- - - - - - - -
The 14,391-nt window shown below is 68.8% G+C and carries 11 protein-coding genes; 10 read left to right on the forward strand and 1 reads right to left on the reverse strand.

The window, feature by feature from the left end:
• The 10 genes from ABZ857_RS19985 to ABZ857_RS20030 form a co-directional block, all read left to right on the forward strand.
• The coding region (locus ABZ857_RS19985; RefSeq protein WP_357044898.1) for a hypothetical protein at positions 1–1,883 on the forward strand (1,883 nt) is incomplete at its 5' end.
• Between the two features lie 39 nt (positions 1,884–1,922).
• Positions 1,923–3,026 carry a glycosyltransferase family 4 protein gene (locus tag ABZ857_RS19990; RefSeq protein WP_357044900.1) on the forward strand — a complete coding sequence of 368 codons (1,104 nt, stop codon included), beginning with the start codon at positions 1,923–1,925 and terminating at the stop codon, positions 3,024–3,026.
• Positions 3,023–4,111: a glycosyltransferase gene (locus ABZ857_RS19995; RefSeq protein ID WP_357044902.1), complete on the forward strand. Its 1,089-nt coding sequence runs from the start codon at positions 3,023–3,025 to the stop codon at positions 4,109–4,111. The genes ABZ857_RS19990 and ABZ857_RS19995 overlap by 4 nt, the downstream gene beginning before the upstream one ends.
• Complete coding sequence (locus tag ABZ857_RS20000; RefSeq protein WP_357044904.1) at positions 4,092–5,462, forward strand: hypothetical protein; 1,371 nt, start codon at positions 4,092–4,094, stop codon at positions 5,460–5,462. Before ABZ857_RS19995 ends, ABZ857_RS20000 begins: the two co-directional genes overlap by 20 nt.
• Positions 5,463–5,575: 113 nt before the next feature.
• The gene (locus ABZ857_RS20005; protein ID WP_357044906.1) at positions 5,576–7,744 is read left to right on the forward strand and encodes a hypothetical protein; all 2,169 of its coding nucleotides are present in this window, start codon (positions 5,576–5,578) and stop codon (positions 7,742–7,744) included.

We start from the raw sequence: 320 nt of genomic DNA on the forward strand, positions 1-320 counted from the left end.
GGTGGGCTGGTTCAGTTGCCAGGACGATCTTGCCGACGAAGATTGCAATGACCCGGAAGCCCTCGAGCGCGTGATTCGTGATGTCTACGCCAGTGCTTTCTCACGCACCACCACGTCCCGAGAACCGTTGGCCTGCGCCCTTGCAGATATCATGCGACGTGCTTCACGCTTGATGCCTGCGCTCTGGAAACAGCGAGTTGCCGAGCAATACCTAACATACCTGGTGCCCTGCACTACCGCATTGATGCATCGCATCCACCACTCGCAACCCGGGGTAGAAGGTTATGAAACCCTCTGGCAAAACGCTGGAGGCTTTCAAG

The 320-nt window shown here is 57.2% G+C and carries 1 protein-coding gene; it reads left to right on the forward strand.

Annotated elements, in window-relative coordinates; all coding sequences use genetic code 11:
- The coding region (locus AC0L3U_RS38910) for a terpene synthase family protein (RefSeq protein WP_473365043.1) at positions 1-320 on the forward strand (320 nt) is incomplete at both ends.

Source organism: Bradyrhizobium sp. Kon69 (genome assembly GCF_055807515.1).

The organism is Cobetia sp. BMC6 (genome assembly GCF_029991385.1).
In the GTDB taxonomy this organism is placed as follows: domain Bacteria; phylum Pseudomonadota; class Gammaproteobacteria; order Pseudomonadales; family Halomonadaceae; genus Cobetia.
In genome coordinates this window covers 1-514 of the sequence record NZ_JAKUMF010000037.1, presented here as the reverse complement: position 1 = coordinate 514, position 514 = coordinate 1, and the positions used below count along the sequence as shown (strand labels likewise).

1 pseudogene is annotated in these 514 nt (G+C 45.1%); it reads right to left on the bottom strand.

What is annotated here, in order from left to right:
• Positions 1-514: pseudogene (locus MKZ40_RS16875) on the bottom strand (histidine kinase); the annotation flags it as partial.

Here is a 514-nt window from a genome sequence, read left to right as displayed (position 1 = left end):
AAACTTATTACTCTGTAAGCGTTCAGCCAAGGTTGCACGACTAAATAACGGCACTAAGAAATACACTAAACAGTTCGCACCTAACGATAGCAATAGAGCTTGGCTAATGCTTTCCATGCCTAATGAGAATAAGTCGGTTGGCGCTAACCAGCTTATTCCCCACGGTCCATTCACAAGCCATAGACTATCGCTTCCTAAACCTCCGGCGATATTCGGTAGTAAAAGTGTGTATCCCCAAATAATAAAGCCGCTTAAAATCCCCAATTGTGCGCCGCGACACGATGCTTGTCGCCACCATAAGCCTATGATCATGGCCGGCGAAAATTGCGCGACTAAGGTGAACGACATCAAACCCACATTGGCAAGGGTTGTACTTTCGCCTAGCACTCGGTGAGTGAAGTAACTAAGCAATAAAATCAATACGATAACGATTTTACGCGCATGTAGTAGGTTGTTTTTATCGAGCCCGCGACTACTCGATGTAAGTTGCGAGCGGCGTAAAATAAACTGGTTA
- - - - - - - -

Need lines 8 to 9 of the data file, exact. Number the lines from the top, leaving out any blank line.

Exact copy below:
• Complete coding sequence (locus tag ABZ857_RS20000; RefSeq protein WP_357044904.1) at positions 4,092–5,462, forward strand: hypothetical protein; 1,371 nt, start codon at positions 4,092–4,094, stop codon at positions 5,460–5,462. Before ABZ857_RS19995 ends, ABZ857_RS20000 begins: the two co-directional genes overlap by 20 nt.
• Positions 5,463–5,575: 113 nt before the next feature.